Are You too Personal on Social?

Connect with buyers without going into the TMI zone.

by Dennis L. Prince
- Jun 23, 2014

You've heard how social media has helped connect customers to businesses in more personal ways. Through careful and caring messaging, businesses big and small have found it possible to truly engage and even relate to their patrons.

They have been able to make their businesses more relevant by offering information about the business and the people who operate it.

While customers definitely respond when a business presents itself on a person-to-person level, sometimes things can get a bit too personal—and even uncomfortable. So how much engagement is just enough and how much is too much?

Followers begin to feel attached and loyal to a business when they better understand all that goes into keeping it alive and vibrant

Here are some guidelines to establish your business as one that's personable without stepping into the TMI (too much information) zone.

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For starters, focus on what works for businesses when they create and maintain a social media presence. Whether you're using Facebook, Twitter, Pinterest or Instagram, it's important you understand what you'll share and why you'll share it.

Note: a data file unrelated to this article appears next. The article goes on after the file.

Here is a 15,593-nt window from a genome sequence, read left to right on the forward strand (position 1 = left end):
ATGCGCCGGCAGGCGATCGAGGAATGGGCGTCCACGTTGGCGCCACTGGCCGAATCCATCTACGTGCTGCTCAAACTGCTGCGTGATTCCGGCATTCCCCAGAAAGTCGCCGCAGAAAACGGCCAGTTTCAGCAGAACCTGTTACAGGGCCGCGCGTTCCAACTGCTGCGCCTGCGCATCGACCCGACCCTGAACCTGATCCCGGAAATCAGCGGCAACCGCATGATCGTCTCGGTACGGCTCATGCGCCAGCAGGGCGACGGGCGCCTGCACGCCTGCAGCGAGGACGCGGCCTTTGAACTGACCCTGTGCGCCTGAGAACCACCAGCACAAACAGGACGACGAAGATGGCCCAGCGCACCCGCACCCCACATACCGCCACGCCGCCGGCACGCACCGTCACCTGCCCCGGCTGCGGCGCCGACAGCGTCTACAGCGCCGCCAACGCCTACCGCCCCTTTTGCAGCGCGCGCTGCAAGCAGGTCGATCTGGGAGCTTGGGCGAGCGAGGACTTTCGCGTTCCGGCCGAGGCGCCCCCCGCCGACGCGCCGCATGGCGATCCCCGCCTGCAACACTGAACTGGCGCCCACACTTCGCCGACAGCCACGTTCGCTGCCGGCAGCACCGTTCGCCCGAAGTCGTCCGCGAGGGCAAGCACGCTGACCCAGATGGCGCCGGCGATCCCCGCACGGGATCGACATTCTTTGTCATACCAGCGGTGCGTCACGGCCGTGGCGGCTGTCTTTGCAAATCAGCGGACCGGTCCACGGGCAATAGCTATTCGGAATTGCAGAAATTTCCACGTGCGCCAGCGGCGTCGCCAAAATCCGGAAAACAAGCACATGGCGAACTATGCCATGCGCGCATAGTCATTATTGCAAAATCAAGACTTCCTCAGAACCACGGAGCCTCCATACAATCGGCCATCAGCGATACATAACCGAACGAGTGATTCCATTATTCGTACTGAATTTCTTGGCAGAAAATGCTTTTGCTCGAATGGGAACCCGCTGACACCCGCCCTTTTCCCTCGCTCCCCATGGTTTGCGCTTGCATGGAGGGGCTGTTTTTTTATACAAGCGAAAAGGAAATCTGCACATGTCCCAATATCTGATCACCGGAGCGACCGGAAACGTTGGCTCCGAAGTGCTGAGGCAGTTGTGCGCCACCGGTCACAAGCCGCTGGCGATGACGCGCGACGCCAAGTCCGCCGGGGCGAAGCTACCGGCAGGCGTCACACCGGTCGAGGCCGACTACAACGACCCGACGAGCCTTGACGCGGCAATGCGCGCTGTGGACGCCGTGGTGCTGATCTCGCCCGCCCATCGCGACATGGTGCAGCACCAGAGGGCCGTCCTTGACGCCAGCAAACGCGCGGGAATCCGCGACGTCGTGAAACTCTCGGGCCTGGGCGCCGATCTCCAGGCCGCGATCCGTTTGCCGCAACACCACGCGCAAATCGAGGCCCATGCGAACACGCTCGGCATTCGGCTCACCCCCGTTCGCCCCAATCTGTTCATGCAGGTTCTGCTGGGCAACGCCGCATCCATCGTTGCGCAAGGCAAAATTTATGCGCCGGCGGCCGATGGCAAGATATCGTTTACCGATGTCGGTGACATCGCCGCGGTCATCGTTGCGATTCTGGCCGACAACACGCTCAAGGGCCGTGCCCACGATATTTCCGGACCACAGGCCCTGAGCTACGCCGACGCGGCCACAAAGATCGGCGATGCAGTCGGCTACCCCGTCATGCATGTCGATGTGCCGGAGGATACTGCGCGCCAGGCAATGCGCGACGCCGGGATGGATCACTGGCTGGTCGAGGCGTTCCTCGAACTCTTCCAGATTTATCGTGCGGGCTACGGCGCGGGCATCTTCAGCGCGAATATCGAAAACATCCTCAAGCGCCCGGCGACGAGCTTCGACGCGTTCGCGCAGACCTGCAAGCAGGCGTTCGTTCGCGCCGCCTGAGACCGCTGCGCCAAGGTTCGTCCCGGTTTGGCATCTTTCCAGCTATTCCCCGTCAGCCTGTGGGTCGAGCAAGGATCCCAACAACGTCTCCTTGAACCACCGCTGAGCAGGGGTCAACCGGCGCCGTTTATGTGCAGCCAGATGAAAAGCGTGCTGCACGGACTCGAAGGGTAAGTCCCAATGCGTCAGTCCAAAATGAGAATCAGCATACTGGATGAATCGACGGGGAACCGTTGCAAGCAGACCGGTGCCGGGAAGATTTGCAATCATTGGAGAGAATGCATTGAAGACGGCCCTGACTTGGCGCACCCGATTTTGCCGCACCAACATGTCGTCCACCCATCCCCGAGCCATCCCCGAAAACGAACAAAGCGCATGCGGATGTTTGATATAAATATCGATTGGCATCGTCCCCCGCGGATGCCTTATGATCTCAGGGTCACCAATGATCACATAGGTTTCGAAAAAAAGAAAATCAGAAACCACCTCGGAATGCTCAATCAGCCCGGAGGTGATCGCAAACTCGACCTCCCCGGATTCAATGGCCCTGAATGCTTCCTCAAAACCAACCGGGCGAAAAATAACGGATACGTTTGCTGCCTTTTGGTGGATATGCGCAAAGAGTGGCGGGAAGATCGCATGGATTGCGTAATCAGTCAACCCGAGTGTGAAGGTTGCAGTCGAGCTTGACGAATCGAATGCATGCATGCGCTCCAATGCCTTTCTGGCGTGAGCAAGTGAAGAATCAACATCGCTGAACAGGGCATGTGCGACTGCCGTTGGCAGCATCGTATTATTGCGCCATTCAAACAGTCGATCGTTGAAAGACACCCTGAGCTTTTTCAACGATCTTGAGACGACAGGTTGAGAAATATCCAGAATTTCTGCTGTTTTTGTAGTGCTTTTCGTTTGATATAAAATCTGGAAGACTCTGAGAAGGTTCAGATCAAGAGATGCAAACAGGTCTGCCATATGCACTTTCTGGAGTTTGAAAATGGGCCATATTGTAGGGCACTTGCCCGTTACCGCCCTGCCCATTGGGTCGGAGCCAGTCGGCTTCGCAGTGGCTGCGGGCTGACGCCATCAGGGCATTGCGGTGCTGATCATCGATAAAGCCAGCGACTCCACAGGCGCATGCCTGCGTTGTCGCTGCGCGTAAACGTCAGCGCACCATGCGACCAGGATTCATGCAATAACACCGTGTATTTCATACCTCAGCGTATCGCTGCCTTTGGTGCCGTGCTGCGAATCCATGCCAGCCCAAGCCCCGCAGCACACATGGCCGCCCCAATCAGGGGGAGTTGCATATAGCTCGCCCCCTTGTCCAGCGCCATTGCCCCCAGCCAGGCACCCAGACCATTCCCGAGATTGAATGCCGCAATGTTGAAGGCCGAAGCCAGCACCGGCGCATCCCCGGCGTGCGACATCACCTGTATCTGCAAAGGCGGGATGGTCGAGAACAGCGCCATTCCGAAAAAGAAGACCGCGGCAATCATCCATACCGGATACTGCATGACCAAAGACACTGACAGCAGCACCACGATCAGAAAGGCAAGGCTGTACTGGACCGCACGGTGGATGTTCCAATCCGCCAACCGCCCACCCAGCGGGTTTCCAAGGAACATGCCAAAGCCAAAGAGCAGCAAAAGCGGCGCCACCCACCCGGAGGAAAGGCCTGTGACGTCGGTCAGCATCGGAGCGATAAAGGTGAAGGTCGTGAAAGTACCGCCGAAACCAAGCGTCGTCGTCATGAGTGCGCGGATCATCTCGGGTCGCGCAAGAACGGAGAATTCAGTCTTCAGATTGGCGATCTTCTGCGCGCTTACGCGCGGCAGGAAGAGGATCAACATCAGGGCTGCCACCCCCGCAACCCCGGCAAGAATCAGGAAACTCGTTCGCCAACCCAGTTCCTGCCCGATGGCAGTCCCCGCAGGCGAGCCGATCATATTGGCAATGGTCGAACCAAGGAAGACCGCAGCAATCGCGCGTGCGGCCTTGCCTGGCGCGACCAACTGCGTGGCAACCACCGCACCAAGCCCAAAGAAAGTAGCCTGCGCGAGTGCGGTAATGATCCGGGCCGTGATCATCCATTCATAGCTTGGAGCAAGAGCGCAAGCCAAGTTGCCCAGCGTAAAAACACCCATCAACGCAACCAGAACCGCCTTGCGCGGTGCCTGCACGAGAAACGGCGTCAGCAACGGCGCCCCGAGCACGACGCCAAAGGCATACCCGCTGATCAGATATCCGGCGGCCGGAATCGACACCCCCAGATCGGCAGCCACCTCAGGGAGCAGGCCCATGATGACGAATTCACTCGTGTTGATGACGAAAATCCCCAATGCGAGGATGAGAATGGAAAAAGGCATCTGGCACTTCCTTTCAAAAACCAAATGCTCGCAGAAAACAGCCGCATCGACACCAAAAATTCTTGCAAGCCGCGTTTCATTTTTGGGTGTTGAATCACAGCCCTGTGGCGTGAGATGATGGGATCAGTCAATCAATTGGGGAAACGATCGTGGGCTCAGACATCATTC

You can offer plenty of content that creates a personable touch without being overly personal.

Photos: Social media platforms are designed for sharing images. It's what fans and followers expect, so be sure to give it to them. Share photos not only of your products but also of your business facility and the people who work there. Give visual shout outs to your team members so your customers can identify with the folks serving them.

This is how you can introduce your team, reinforce your mission and let customers in on the behind-the-scenes action. And if you have special events or take your business on the road to conventions or gatherings, share some photos of that, too. Your customers might begin to seek you out and the next happening.

Background information and trivia: Customers like reading how your business began and how it's developing week by week. Share your successes (and maybe a few of your challenges) to help customers understand how you do business and how you're working to make your products, services and customer experience the best you can.

Followers begin to feel attached and loyal to a business when they better understand all that goes into keeping it alive and vibrant.

If ever you have a bad encounter with a customer, leave that out of the public eye

Relevant partnerships: If your business works well with or due to the presence of another business, share that. Show you're not obsessed with talking only of your business but that you want your customers to know what else is out there that benefits them.

Customers appreciate when a business can make referrals to goods or services you don't provide. It reinforces that you're committed to your customers' best interests and shows you're a business that gets along well with others.